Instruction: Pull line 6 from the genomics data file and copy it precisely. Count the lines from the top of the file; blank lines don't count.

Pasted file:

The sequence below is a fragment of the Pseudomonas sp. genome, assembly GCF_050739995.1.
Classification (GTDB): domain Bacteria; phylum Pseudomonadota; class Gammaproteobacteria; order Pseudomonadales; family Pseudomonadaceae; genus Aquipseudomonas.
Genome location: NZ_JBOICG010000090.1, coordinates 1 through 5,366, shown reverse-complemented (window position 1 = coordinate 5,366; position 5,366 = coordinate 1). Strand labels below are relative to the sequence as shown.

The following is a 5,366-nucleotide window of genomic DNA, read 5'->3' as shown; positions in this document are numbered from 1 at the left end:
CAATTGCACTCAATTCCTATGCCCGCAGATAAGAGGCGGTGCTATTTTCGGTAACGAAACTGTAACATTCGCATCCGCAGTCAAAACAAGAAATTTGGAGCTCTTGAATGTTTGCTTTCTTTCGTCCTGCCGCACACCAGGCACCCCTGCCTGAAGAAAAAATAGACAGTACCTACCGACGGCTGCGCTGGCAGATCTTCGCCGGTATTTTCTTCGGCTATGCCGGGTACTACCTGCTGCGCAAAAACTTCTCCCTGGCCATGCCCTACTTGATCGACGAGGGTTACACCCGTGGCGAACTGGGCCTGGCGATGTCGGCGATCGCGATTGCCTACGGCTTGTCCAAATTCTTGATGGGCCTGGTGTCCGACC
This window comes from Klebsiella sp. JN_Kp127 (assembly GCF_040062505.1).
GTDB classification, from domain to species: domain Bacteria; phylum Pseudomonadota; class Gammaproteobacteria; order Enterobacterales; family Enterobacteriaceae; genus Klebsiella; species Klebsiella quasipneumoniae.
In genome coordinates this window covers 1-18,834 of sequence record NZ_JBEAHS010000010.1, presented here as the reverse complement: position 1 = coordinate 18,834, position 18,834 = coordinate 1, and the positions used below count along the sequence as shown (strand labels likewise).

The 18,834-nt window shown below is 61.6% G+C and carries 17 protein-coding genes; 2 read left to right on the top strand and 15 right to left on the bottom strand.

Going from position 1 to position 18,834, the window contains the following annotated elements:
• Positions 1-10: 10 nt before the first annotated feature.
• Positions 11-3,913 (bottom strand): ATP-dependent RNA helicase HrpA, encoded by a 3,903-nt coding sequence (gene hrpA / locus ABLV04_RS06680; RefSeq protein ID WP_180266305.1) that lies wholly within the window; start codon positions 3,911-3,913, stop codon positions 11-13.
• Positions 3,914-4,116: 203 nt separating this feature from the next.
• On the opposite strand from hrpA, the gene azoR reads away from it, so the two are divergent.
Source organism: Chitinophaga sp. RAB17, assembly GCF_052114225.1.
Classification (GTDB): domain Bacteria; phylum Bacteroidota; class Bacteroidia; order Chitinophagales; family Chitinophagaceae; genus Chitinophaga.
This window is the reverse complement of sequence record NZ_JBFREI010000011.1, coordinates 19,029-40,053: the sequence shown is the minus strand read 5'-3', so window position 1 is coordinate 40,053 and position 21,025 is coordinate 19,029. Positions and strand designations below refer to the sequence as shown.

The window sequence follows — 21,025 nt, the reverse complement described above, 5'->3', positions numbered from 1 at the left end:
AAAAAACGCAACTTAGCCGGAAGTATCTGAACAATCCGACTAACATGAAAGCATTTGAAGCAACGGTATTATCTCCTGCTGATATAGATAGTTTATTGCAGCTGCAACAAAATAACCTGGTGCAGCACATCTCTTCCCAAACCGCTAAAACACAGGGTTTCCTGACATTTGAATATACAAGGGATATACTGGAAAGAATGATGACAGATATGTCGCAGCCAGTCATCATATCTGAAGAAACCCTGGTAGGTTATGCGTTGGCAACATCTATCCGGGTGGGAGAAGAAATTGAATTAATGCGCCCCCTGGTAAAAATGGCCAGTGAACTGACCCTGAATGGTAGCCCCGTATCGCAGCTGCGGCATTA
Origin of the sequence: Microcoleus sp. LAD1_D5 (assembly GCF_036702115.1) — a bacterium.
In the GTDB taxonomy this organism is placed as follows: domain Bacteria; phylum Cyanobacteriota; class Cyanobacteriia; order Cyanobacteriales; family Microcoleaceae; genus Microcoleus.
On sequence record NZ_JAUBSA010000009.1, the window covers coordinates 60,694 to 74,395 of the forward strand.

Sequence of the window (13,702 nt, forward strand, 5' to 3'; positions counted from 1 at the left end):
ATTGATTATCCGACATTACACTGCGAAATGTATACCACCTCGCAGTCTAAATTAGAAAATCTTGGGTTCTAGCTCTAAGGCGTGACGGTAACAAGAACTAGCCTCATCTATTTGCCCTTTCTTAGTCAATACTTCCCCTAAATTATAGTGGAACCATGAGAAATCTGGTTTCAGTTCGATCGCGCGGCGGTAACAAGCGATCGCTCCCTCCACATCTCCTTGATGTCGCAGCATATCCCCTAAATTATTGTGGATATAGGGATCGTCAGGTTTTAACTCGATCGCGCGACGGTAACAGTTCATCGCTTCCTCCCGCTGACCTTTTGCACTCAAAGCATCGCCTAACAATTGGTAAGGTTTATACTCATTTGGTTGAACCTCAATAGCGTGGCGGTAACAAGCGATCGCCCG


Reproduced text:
This window comes from Klebsiella sp. JN_Kp127 (assembly GCF_040062505.1).